In its infancy, many of the parishes in the Phoenix Diocese were founded by priests from Ireland who left their native land to serve in the Southwest.
Today, an explosion of growth in the Catholic population of Africa has fostered a fresh bounty of foreign-born priests serving the Phoenix Diocese as well as dioceses sprinkled throughout California, Texas, New York, Maryland, Washington, D.C., and elsewhere. Heralding from places like Nigeria, Uganda, Ghana, South Sudan and Tanzania, 30 African priests — among them 13 from various orders — are spread out in parishes throughout the diocese.
“We are a missionary diocese,” said Sue Schindel of the vicar for priests office for the Diocese of Phoenix. “We don’t have enough priests in our diocese to sustain the needs of the people. The African nations are part of the missionary pool we draw from to ensure we have priests so parishioners can celebrate their freedom of religion and their Catholic faith in their neighborhood parish.”
Forty-three African priests, three deacons and 16 nuns serving in parishes throughout the U.S. gathered in Phoenix Aug. 1-4 for the 19th annual African Conference of Catholic Clergy and Religious in the United States.
Fr. James Aboyi, pastor of Holy Cross Parish in Mesa, is the national vice secretary for publicity and communication for ACCCRUS. He pointed to the mission statement of the organization which states that ACCCRUS provides “spiritual and social support for African priests and religious working in the U.S.” and works to “promote ongoing dialogue and solidarity between the Church in Africa and the Church in the United States.”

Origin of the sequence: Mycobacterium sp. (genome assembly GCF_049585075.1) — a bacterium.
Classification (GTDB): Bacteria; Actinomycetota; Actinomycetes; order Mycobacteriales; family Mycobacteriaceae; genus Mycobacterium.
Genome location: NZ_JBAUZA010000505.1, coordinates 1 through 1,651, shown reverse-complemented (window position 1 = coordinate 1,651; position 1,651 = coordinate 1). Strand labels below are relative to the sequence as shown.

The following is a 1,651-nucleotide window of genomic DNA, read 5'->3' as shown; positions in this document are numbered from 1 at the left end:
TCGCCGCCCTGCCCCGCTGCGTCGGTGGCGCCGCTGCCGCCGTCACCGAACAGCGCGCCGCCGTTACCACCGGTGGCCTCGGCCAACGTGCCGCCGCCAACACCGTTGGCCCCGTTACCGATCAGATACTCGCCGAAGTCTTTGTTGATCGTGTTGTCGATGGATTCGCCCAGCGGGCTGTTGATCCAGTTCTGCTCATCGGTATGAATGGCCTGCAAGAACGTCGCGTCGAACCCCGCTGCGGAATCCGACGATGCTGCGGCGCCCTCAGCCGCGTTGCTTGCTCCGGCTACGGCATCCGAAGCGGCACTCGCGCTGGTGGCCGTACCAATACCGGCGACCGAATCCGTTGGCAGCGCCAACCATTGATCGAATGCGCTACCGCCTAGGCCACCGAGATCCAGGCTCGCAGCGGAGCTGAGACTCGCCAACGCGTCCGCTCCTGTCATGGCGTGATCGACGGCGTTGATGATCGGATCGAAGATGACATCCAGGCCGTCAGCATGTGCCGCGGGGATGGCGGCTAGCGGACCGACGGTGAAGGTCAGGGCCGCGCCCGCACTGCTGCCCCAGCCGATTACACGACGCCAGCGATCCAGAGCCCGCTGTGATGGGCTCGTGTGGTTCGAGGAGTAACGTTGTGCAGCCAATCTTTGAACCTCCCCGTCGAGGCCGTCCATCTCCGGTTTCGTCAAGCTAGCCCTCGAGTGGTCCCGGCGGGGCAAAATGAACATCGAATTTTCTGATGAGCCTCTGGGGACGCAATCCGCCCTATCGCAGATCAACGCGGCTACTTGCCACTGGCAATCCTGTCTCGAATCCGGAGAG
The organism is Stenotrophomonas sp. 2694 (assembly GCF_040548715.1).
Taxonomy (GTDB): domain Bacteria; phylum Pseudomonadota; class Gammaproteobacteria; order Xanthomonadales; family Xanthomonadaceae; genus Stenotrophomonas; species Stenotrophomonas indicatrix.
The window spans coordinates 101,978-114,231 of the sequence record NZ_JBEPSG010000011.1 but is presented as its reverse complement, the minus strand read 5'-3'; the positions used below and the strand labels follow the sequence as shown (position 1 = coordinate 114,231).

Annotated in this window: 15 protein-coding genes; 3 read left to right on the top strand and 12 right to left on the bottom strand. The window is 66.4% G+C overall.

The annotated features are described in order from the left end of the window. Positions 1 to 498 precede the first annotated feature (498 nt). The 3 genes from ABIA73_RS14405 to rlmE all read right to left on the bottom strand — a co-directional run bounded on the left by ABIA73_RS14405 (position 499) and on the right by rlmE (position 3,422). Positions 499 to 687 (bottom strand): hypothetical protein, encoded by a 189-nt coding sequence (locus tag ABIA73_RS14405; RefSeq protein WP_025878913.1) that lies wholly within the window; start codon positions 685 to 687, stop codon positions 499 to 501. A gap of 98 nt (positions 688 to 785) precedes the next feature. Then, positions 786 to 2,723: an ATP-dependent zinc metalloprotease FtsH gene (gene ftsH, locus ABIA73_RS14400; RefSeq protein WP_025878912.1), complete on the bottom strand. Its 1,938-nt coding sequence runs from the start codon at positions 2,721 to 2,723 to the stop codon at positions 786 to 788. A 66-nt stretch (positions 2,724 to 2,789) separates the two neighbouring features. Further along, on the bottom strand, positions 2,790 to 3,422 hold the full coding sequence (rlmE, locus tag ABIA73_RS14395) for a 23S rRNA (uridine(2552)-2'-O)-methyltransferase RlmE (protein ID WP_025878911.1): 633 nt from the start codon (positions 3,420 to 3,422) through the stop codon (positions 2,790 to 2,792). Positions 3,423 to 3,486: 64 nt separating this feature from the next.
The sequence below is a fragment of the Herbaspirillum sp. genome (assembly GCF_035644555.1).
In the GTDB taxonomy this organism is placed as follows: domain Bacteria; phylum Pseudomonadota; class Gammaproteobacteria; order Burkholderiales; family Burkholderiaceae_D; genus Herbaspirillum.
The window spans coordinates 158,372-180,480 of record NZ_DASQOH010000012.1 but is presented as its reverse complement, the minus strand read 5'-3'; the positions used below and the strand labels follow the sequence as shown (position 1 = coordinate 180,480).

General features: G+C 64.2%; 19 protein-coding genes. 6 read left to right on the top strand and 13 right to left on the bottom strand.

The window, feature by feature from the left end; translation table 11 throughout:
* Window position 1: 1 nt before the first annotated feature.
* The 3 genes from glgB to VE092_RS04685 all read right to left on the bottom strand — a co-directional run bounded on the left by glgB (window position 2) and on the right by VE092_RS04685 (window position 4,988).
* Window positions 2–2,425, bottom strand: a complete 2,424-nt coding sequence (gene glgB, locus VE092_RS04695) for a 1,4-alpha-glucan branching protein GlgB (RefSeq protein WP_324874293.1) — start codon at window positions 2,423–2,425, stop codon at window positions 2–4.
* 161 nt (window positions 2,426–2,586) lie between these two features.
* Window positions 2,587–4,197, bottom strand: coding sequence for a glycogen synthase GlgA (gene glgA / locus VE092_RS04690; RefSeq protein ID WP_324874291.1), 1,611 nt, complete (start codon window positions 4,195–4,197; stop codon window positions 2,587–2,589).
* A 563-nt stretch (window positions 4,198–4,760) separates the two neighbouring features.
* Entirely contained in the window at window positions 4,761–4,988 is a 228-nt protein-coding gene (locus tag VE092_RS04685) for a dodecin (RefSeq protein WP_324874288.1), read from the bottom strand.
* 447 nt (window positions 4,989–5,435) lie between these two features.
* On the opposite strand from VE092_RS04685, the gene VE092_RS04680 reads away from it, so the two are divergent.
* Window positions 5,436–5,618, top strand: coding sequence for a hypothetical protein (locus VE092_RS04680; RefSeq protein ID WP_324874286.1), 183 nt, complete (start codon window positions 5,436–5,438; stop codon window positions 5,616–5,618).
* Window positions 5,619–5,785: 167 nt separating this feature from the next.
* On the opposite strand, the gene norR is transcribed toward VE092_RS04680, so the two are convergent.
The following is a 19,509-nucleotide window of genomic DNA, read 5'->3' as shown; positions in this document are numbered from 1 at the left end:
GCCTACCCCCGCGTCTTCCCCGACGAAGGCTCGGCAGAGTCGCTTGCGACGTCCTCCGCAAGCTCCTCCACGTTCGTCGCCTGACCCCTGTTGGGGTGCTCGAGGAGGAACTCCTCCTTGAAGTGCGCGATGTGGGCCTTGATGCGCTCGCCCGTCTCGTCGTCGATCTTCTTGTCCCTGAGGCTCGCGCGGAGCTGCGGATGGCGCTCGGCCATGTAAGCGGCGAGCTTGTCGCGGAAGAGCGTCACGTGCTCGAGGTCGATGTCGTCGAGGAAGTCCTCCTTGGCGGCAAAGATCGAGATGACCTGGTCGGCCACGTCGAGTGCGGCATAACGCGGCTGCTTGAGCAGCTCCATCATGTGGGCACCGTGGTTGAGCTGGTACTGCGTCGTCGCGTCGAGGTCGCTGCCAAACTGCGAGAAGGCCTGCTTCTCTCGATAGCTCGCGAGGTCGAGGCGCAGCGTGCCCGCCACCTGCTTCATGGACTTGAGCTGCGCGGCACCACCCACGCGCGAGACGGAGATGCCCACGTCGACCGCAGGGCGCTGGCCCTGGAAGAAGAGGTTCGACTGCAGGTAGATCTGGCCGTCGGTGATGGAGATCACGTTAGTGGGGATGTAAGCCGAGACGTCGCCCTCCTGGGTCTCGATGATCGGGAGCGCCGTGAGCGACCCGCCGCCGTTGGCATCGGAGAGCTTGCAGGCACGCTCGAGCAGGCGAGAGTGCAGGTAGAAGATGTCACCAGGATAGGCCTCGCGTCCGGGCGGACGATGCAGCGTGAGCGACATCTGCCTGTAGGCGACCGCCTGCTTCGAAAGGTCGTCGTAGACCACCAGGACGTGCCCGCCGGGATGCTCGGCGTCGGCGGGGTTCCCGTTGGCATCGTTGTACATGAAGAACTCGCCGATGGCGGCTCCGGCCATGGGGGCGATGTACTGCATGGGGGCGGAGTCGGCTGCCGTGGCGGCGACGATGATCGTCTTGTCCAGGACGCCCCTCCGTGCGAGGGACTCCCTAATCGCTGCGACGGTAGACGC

Fr. Okure’s PowerPoint presentation set the theme in context by showing how the world has impacted Africa over time. A continent with abundant human and natural resources and vibrant faith communities still suffers from extreme poverty and poor infrastructure. This poverty in the midst of wealth can trace its roots to a “leadership deficit,” Fr. Okure said, characterized by corruption and corporations that support dictators, among numerous other causes.
At the same time, a “staggering number of African Catholics, religious, priests and homegrown vocations” exists. The percentage of Catholics who hail from Sub-Saharan Africa has jumped from less than 1 percent in 1910 to 16 percent in 2010.
Africans, Fr. Okure said, need to “celebrate and promote the deep communal and family values” native to their culture. They should also recall that “in the first five centuries, three popes were of African origin, of Roman North Africa”: Pope St. Victor I, who made Latin the official language of the liturgy; Pope St. Miltiades and Pope St. Gelasius I.
Fr. Fred Adamson, vicar general and moderator of the curia for the Phoenix Diocese, said the African clergy teach “great missionary zeal” in their willingness to leave their homeland and follow God’s call.
“They come as humble servants to a strange land and foreign culture to serve,” Fr. Adamson said. “They themselves were served by missionaries in their own country and now serve us in their witness and love of the Lord.”
Nancy Welton has been a parishioner at St. James the Greater Parish in Glendale for 19 years. She said the Apostles of Jesus, a religious community founded in Africa which has led the parish for more than a decade, has been a blessing.
“They have brought a tremendous love for the Gospel into our congregation,” Welton said. “These missionaries have profoundly impacted the many parishioners they serve in the diocese.”
Fr. Aboyi said the impact of African clergy on the Church in America can’t be quantified but is significant nonetheless.
“It’s not something we can measure but one of the impacts would be that we add to the diversity of the Church,” Fr. Aboyi said. “There are some elements of African culture and spirituality that we bring with us. Our approach to liturgy is a little bit different and we bring a sense of awe in the presence of God.”